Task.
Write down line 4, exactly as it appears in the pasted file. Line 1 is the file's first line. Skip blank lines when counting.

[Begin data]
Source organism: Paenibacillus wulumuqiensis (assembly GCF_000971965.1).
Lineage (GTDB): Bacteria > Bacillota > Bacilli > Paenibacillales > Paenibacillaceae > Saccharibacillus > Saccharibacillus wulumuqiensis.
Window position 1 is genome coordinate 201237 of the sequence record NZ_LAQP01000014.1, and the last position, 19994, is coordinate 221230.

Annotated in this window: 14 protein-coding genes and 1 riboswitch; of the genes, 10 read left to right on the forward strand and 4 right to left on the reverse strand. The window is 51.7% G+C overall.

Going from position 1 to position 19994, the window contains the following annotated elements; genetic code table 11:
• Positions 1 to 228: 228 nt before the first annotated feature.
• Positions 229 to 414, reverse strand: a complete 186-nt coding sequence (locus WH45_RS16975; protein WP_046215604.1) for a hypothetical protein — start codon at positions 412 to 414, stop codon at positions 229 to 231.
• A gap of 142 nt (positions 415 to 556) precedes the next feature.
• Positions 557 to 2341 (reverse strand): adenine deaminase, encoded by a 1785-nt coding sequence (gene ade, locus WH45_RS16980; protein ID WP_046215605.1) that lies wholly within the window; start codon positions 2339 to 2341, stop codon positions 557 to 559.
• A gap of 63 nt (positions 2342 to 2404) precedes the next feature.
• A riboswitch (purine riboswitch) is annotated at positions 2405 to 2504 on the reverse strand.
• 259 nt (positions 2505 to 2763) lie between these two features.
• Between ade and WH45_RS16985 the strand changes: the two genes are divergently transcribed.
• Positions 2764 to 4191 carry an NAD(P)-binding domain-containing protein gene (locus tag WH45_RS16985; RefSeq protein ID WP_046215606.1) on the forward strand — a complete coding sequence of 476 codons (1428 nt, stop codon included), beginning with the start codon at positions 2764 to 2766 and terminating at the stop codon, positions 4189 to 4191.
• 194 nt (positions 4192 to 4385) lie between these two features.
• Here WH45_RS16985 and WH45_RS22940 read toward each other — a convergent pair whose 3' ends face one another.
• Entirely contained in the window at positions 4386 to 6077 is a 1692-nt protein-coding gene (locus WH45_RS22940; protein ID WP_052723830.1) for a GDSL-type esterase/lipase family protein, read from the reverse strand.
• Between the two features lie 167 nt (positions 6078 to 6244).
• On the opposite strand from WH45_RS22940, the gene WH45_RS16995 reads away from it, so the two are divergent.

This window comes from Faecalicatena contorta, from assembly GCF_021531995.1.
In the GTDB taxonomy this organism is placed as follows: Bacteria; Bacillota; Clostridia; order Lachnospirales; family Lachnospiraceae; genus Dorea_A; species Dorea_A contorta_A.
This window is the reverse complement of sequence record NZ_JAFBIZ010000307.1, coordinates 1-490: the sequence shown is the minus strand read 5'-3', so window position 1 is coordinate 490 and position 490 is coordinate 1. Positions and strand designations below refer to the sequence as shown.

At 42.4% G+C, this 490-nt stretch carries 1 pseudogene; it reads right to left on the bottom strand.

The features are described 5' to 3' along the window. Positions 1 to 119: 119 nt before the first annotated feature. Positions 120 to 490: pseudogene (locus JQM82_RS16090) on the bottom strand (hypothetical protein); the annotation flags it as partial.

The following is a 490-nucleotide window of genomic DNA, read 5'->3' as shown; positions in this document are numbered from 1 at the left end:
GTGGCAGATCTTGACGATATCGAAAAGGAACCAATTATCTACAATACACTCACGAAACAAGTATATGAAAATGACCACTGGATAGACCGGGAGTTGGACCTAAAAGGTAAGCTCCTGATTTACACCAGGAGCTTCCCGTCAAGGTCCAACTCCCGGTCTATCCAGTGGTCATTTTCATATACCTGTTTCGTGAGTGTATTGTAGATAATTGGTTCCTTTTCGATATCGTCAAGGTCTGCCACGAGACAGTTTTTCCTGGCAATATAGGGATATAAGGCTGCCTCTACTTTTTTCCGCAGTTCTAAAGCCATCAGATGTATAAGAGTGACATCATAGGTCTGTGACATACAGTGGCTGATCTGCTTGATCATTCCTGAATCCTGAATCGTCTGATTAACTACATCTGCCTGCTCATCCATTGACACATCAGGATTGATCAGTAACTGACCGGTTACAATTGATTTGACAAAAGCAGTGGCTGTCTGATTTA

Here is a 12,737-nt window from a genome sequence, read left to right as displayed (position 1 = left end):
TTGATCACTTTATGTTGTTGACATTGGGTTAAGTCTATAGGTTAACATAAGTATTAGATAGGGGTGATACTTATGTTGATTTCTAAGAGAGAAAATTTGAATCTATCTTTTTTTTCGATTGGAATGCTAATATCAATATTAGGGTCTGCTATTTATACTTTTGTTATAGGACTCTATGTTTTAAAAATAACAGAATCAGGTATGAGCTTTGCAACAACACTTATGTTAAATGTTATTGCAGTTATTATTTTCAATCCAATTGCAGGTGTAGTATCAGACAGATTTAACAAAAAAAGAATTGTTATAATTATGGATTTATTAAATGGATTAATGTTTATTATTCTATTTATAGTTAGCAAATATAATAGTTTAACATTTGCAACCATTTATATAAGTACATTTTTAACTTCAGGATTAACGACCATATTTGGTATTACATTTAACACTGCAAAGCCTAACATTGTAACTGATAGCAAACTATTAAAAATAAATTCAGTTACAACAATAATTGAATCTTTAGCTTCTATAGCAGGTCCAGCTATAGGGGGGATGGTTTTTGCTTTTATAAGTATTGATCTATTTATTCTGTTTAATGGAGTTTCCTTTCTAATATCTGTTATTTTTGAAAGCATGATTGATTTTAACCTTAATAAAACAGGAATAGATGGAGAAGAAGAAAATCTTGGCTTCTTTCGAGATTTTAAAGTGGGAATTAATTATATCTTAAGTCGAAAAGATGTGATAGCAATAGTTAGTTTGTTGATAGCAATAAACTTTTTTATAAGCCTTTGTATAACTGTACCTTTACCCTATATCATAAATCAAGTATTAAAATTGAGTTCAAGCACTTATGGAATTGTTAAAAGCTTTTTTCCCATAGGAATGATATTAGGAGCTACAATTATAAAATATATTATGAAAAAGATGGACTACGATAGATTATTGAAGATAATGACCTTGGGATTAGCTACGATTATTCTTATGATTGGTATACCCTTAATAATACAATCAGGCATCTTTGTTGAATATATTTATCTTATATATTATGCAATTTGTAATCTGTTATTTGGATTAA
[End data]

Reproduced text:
Annotated in this window: 14 protein-coding genes and 1 riboswitch; of the genes, 10 read left to right on the forward strand and 4 right to left on the reverse strand. The window is 51.7% G+C overall.